Over the last year, media and marketing types have been repeating the term “native advertising” until they’re blue in the face and now it looks like people are finally paying attention — including the good folks at the Federal Trade Commission.
On Monday, the FTC announced that it will hold a workshop on December 4 about native advertising and the “blurring of digital ads with digital content.” In the meantime, the public can offer its two cents by sending in thoughts and idea topics for the workshop. Here’s an excerpt:
Increasingly, advertisements that more closely resemble the content in which they are embedded are replacing banner advertisements – graphical images that typically are rectangular in shape – on publishers’ websites and mobile applications. The workshop will bring together publishing and advertising industry representatives, consumer advocates, academics, and government regulators to explore changes in how paid messages are presented to consumers and consumers’ recognition and understanding of these messages.
If you’ve somehow missed it, “native advertising” refers to the idea of tarting up marketing messages to resemble the content that surrounds it. Archetypal examples include a promoted tweet within the Twitter stream or a sponsored BuzzFeed story (ie a listicle called “10 toys that make you feel nostalgic” purchased by a toy maker).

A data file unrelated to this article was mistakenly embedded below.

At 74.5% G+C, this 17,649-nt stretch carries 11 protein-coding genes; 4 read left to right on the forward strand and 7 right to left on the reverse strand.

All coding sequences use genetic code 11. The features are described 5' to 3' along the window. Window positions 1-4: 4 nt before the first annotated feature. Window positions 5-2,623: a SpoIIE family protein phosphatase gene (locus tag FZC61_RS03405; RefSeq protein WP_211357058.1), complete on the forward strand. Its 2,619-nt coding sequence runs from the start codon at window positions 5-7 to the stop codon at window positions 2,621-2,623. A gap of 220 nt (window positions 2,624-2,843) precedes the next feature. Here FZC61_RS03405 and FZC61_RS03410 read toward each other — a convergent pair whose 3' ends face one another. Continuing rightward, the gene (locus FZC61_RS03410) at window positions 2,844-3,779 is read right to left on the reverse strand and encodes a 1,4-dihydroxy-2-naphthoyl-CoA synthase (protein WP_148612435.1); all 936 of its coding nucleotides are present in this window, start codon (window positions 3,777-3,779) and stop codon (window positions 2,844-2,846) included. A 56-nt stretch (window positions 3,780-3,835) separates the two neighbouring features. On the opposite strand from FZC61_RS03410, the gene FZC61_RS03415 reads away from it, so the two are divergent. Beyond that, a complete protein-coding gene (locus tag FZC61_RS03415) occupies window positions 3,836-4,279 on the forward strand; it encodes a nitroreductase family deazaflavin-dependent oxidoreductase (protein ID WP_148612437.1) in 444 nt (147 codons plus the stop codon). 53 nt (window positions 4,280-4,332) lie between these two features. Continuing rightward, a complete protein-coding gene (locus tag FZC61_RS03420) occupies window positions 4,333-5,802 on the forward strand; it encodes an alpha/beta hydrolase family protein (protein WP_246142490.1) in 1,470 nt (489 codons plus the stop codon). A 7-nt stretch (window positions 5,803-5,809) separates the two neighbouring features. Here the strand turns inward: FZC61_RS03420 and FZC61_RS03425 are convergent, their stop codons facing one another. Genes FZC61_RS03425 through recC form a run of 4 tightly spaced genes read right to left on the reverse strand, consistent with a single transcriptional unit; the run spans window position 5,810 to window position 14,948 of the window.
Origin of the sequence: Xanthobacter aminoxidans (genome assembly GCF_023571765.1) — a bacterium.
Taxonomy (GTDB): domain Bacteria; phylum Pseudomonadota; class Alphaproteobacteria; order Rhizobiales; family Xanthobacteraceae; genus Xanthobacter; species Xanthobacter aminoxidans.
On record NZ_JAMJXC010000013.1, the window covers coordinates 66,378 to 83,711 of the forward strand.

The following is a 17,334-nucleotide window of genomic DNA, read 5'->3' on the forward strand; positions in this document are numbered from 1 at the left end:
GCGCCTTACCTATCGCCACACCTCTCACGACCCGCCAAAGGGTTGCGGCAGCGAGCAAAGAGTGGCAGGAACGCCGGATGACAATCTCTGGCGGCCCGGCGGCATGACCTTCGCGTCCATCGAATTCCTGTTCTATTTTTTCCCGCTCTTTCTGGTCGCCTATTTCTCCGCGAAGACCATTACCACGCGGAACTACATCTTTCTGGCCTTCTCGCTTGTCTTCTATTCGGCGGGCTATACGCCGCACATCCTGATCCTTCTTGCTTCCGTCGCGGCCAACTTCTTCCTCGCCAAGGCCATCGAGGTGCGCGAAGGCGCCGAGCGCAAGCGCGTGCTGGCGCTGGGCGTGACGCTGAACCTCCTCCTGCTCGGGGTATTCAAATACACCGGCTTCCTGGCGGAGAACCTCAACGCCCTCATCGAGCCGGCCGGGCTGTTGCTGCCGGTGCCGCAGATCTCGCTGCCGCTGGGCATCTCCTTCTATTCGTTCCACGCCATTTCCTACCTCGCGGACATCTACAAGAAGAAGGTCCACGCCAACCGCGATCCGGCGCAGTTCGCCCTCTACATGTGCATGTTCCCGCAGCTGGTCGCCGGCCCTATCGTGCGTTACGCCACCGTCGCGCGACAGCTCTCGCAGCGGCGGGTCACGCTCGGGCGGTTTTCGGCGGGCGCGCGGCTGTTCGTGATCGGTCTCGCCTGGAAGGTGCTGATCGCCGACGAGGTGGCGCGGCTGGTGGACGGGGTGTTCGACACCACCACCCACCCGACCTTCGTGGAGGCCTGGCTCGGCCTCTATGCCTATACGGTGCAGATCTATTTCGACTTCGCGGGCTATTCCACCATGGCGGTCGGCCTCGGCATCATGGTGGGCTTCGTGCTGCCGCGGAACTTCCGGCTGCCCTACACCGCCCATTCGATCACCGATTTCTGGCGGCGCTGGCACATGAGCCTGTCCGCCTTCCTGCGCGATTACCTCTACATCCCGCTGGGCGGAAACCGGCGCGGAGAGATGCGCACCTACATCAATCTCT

Some journalists and academics are fretting that native advertising confuses readers and undermines editorial standards; the topic flared up again this week after the New York Times’ media writer David Carr warned portentously that “Storytelling Ads May be Journalism’s New Peril.” (In May, Bloomberg reported that the Times itself is mulling sponsored stories and is consulting with BuzzFeed’s Jonah Peretti, one of the leading native ad apostles.)
Other are more sanguine about the topic, noting that so-called “advertorials” or “special advertising sections” have appeared for years in the country’s leading magazines and newspapers.
This is the second time this year FTC has vowed to take a closer look at online ad practices. In May, the agency issued new disclosure obligations related to small screen ads and social media.